Conservative peer Lord Naseby said that conclusive evidence had emerged, that so-called witnesses to alleged war crime in a documentary by Channel 4 were fully paid-up members of the Tamil Tigers.
has suggested the UK government is not abiding by David Cameron’s promised timetable for co-operating with the UN to set up an independent inquiry into claims the Sri Lankan government carried out war crimes.
He asked why the UK government is “already working to influence the United Nations Human Rights Council” when the prime minister said in November that the UK would allow Sri Lanka until March to begin its own investigations into alleged war crimes before taking steps through the UN.
He also called for the publication of the UK military attache in Colombo’s dispatches about the final stages of the 26-year civil war, during his contribution at question time on 26 February 2014.
Foreign Office Minister Baroness Warsi told the House she was aware of new material concerning the war, which lasted from 1983 to 2009.
But she defended the government’s discussion of the proposed inquiry with UNHRC members since, she said, “we have yet to see a meaningful, time-bound, independent, domestic-led political process with clear milestones”.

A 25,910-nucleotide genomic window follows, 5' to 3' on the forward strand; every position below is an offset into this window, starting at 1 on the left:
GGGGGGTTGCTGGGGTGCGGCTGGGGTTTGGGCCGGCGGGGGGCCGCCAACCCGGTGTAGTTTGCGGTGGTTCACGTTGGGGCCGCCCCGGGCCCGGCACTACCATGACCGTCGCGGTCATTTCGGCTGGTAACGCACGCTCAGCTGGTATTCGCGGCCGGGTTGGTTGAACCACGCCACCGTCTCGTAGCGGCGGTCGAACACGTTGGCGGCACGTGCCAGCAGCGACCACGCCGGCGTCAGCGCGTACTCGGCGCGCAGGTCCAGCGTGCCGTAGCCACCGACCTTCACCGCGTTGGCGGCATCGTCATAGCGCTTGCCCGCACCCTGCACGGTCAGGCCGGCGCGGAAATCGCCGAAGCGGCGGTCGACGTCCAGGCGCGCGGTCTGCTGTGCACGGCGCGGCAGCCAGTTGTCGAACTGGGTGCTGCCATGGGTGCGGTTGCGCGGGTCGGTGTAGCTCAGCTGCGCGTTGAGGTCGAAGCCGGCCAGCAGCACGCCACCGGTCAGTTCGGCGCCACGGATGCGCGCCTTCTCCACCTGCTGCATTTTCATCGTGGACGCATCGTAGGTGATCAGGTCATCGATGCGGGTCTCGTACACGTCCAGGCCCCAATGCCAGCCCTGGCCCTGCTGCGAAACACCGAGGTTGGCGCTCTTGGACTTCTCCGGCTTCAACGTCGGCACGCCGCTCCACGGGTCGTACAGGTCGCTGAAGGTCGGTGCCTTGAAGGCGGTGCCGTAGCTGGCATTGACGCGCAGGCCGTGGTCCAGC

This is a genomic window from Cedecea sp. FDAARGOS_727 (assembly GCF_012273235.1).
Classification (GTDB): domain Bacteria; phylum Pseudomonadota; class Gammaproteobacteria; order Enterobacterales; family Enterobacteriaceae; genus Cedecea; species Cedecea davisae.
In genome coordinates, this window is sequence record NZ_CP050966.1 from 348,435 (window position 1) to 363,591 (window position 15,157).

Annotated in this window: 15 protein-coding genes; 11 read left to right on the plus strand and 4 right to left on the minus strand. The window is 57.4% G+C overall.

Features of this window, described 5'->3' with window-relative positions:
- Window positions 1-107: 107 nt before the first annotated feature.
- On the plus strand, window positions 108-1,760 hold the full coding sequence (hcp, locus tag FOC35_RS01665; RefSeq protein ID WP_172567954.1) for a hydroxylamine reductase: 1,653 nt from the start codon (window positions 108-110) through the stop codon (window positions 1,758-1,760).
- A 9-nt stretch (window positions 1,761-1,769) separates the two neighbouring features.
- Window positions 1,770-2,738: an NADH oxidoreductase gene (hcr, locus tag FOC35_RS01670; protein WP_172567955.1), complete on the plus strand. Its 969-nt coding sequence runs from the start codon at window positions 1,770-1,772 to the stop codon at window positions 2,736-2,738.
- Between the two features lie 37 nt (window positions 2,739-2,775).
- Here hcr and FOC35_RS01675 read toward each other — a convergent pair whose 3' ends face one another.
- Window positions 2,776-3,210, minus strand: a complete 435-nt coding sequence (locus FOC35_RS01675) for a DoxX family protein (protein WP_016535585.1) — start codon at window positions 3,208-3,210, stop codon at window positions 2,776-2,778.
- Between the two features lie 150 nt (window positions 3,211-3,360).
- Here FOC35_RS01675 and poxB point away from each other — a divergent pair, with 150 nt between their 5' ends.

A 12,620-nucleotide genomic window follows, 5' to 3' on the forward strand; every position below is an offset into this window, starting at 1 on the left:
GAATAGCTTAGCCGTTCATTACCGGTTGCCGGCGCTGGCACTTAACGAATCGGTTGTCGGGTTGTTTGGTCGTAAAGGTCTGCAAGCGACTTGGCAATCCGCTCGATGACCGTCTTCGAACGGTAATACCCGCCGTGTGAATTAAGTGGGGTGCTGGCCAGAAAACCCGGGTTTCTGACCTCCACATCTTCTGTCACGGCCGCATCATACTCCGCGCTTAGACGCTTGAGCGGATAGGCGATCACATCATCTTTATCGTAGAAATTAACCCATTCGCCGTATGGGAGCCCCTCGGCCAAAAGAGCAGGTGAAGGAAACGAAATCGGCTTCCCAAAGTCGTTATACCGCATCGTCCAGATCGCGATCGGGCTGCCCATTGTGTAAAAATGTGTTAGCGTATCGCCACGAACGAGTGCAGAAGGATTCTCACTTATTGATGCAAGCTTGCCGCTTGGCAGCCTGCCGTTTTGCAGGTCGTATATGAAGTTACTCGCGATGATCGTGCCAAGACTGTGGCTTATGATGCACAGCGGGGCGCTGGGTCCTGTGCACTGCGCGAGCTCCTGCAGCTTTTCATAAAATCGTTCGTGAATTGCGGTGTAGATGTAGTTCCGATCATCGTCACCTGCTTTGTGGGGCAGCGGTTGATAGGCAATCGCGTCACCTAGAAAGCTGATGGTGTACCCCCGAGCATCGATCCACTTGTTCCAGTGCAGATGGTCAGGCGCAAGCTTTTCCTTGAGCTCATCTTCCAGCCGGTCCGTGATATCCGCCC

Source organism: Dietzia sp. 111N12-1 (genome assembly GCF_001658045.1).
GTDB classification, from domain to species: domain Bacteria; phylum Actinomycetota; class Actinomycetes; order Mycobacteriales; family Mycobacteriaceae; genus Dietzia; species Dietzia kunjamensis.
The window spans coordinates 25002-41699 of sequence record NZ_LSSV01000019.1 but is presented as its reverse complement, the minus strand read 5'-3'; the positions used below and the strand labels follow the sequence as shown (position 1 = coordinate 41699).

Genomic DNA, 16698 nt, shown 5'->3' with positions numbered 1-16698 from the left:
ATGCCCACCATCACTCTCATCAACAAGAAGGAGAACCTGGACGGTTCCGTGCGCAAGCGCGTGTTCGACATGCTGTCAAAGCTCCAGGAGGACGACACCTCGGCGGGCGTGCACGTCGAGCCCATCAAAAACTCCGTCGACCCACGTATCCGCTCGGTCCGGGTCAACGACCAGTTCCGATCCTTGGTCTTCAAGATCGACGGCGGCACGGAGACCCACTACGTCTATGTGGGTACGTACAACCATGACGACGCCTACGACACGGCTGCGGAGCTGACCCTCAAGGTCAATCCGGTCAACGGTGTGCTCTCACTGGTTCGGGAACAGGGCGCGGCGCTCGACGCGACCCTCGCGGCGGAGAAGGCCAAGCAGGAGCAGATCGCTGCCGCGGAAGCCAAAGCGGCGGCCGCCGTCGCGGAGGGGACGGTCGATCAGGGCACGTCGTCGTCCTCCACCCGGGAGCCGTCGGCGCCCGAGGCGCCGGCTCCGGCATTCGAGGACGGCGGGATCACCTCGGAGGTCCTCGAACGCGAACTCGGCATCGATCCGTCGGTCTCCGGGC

Labour spokesman Lord Bach confirmed the opposition’s support for the government’s approach and urged the prime minister to be “true to his word on this” and work closely with allies to secure an inquiry at the “earliest possible time”.
Lib Dem Lord Avebury regretted that “no progress has been made” over the past five years, but went on to congratulate Mr Cameron for his commitment and asked whether enough UN members would vote for a resolution to hold an inquiry.
The minister said it would be “wrong for me to predict at this stage” how members would vote and assured members the UK government would “continue to work incredibly hard” for a resolution, BBC reported.